The last comparative tasting of “native” and licensed beer. The well-known Belgian beer Leffe has recently been produced in Russia under license in Ivanovo, at AB InBew EFES. If in previous similar tastings of Spaten and Franziskaner beers I claimed that the license is almost indistinguishable from the original, in the case of Leffe the situation is radically different.
In terms of color, the beer does not differ. There is a slight difference in foam persistence, both for Blonde and Brune. In the Russian version, it falls off faster and does not remain a thin foam on the surface. This is not much of a difference, though.
Leffe Blonde – the Russian sample has a richer and brighter flavor. Both have caramel tones, but the Belgian one has only fruit and caramel, while the Russian one has a little dried pear and smoke. The Russian one has a sweeter, softer flavor with more malt tones. The Belgian version is drier, flatter. In the aftertaste, Russia also surpasses Belgium. The Belgian has dried fruit, pear and sourness. I did not notice any sourness in Russian, but fruit and malt tones are richer.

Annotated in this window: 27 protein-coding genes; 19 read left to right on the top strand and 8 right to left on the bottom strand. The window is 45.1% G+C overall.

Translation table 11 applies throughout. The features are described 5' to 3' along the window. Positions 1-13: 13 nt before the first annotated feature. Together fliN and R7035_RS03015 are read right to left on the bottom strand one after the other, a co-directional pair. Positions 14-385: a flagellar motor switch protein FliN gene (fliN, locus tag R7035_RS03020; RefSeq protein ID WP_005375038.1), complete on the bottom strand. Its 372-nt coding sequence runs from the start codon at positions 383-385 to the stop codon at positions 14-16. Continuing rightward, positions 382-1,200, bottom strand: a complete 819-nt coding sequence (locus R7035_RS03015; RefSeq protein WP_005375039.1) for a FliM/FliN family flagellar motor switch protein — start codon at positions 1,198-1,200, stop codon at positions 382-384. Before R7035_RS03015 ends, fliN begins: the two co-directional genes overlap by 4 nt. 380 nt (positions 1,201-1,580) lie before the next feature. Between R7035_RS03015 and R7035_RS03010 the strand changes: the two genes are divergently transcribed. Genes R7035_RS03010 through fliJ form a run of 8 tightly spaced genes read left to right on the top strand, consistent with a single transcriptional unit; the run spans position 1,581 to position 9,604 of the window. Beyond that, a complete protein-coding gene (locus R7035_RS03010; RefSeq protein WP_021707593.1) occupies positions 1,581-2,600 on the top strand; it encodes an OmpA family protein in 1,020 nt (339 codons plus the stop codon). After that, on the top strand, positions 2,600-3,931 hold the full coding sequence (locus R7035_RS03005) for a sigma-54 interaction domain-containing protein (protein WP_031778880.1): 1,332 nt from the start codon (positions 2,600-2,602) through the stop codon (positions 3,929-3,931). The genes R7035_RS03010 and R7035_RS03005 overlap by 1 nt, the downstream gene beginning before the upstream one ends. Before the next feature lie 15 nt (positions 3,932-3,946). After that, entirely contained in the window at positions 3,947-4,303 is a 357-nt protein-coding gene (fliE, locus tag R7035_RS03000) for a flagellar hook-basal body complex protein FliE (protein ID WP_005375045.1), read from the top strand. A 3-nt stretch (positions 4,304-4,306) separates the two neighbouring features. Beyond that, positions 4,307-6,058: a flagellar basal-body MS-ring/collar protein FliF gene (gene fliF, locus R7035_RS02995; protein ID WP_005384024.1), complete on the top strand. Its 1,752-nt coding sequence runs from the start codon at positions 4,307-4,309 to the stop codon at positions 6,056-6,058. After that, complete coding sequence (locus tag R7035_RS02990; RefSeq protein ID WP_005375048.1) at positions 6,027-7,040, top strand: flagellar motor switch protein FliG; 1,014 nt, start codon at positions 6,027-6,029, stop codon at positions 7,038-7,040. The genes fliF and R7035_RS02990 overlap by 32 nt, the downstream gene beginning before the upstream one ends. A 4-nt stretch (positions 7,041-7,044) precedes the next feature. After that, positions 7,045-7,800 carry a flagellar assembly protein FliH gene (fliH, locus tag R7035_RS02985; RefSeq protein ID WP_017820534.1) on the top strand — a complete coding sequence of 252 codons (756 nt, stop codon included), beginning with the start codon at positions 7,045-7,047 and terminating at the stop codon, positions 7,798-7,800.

Leffe Brune – the situation is similar and even more pronounced. The Russian version has caramel, bread crust and a bit of toffee. The Belgian version has a faint flavor. The Russian version is full-bodied and soft. The Belgian is flat, empty, with a coarse bitterness in the aftertaste.
A reader wrote to me that recently Leffe has changed a lot, and not for the better. I am skeptical of such reports, but in this case I tend to agree. The Russian version of Leffe is more like what I once drank in Belgium, and occasionally bought in our stores. What is still on the shelf at the Leuven bottling I would not buy again – I would prefer Ivanovo.
Leffe Blonde Russia – rating “B”, Belgium “C+”. Leffe Brune Russia – rating “B”, Belgium “C”. If it weren’t for InBew’s pricing policy on the license, it would be a good option.
I have a couple more bottles of the 2018 0.75 in my cabinet. Will have to compare with an aging adjustment.